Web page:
One crucial rule to follow is always to measure things twice before you cut. Anest explains that you don't want to waste your siding materials by cutting them to the wrong lengths. Take your time and double-check your measurements.

How to Nail Vinyl Siding

Always nail in the middle of the nail slot and work your way to each end. Ensure the nails are level to one another and also loose enough so the panel can shift around. Ralph Severson, owner of Flooring Masters & Professional Remodelers, warns not to drive the nail head tight against the siding. He recommends leaving a 1/32-inch gap between the head of the nail and siding to give everything enough space to expand and contract.

A contractor cuts vinyl siding using a power grinder -------------------------------------------

How to Cut Vinyl Siding

Cut your siding short as a rule of thumb. Anest explains that whenever you have to cut your vinyl siding, you're usually cutting it to squeeze it into a corner. You need to account for temperature changes with your measurements just as you would when nailing it. In the summer heat, your vinyl siding will likely expand, which may cause it to buckle if it doesn't have some space to spread out. So, make sure you leave at least a 1/4-inch allowance on both edges of your siding material to allow the panels to slide back and forth.

To cut vinyl siding, use a 12-inch square to mark it for cuts and to get a straight line. After marking it, use an angle grinder to cut it.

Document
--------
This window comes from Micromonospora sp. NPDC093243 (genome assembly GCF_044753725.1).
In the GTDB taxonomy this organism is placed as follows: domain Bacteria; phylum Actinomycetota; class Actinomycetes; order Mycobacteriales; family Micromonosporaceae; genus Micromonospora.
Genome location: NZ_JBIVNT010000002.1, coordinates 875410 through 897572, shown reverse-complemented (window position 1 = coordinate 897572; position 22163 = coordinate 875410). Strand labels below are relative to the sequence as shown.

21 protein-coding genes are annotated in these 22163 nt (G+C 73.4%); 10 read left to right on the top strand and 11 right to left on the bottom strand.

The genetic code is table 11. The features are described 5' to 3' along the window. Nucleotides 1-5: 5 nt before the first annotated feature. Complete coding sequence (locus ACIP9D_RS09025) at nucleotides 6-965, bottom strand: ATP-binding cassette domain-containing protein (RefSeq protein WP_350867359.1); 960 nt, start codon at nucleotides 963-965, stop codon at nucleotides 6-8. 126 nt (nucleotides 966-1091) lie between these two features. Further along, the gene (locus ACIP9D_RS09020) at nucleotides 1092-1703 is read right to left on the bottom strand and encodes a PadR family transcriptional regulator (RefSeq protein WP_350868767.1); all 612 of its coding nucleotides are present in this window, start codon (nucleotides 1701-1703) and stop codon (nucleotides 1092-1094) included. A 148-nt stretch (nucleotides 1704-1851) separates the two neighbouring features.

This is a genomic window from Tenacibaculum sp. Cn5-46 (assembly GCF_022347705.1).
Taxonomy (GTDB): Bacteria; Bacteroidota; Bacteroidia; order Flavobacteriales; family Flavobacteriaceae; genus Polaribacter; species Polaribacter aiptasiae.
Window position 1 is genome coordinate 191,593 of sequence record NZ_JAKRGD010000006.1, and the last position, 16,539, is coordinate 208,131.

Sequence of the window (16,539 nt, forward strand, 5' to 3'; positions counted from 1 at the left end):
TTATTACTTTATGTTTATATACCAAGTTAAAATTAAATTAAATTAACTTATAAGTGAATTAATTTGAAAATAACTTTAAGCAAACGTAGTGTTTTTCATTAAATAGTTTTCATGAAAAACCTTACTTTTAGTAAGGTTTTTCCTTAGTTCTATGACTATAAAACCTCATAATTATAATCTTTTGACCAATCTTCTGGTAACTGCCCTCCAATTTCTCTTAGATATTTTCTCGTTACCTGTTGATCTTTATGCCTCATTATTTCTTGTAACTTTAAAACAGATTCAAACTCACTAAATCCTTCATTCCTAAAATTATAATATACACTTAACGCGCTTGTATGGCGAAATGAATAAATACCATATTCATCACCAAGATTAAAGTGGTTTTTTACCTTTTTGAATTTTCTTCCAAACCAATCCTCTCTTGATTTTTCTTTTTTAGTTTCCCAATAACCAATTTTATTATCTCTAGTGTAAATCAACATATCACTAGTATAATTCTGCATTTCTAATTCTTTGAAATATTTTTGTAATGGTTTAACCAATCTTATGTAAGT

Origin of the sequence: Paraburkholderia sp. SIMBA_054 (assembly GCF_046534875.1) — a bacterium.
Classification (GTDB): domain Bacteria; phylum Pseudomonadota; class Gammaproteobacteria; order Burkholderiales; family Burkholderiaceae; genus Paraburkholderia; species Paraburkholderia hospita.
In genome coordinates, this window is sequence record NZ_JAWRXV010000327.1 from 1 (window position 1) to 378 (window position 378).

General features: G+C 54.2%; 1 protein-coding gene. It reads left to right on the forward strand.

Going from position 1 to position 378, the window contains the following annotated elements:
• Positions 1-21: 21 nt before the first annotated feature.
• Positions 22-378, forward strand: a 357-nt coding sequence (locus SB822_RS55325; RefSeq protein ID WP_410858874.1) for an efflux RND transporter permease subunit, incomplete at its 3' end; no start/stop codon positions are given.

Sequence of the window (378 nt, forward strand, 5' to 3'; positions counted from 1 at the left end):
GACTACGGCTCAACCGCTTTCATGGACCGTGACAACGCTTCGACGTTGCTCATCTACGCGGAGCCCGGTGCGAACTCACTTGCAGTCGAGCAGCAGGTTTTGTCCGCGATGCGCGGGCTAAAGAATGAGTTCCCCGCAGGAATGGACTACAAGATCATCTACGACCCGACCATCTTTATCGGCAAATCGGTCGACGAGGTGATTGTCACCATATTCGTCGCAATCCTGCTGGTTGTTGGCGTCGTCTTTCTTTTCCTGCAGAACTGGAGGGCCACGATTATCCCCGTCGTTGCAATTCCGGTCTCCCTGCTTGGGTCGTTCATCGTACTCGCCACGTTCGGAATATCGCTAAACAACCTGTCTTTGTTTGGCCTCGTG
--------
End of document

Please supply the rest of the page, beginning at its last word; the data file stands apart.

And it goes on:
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Step by Step: How to Install Vinyl Siding

Below is a step-by-step overview to help guide you through the vinyl siding installation process.

Step 1: Remove the Old Material

Before starting the process, you need to remove all the old material from the house. This is true particularly if you’re installing vinyl siding on an older home due to the possibility of uncovering multiple layers of material. Use a zip tool to easily unhook the current vinyl siding panels from each other.

Step 2: Attach Sheathing and Flashing

Once you have a clean slate, the next thing to do is attach the sheathing. Severson said you should not attach your siding directly to studs. The sheathing offers a smooth surface to attach siding to. It may also serve as insulation if you opt for a foam plastic option over plywood or OSB. A water-resistant barrier will have to be installed after sheathing, as well as flashing around corner posts, doors and windows.

Step 3: Install the Starter Strip

After attaching the sheathing, you will install the starter strip. You should level your starting strip, so everything else you install above it is in the correct position. The starting strip is nailed to the bottom wall, and the siding attaches to one of the pieces that stick out from it. Anest suggests that you should use a laser level; if your starting point is wonky, it’ll throw off the rest of the installation. And nothing will be more disappointing than realizing halfway through your siding project that the siding is not level, he explains.